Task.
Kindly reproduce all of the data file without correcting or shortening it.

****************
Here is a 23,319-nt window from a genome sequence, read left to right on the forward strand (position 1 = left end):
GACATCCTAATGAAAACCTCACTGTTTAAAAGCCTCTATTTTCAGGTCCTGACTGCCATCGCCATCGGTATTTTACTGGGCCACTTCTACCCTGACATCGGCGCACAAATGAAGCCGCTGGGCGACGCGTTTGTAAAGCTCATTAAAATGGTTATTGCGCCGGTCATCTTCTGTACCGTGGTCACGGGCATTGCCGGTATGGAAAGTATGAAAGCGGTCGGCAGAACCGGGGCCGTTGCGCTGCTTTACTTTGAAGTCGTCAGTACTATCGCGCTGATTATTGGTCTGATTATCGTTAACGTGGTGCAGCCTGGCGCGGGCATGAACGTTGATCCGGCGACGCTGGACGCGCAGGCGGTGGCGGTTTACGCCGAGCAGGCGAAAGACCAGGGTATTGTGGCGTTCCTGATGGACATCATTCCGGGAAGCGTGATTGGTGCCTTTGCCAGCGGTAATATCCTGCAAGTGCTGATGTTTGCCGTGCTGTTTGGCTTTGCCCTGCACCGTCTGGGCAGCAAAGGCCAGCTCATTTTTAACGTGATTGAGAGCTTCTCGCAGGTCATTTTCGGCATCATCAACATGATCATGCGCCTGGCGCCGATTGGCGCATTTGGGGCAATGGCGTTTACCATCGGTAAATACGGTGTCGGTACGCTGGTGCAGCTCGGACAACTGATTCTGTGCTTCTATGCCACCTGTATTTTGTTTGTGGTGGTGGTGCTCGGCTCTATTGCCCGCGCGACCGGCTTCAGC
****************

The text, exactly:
Here is a 23,319-nt window from a genome sequence, read left to right on the forward strand (position 1 = left end):
GACATCCTAATGAAAACCTCACTGTTTAAAAGCCTCTATTTTCAGGTCCTGACTGCCATCGCCATCGGTATTTTACTGGGCCACTTCTACCCTGACATCGGCGCACAAATGAAGCCGCTGGGCGACGCGTTTGTAAAGCTCATTAAAATGGTTATTGCGCCGGTCATCTTCTGTACCGTGGTCACGGGCATTGCCGGTATGGAAAGTATGAAAGCGGTCGGCAGAACCGGGGCCGTTGCGCTGCTTTACTTTGAAGTCGTCAGTACTATCGCGCTGATTATTGGTCTGATTATCGTTAACGTGGTGCAGCCTGGCGCGGGCATGAACGTTGATCCGGCGACGCTGGACGCGCAGGCGGTGGCGGTTTACGCCGAGCAGGCGAAAGACCAGGGTATTGTGGCGTTCCTGATGGACATCATTCCGGGAAGCGTGATTGGTGCCTTTGCCAGCGGTAATATCCTGCAAGTGCTGATGTTTGCCGTGCTGTTTGGCTTTGCCCTGCACCGTCTGGGCAGCAAAGGCCAGCTCATTTTTAACGTGATTGAGAGCTTCTCGCAGGTCATTTTCGGCATCATCAACATGATCATGCGCCTGGCGCCGATTGGCGCATTTGGGGCAATGGCGTTTACCATCGGTAAATACGGTGTCGGTACGCTGGTGCAGCTCGGACAACTGATTCTGTGCTTCTATGCCACCTGTATTTTGTTTGTGGTGGTGGTGCTCGGCTCTATTGCCCGCGCGACCGGCTTCAGC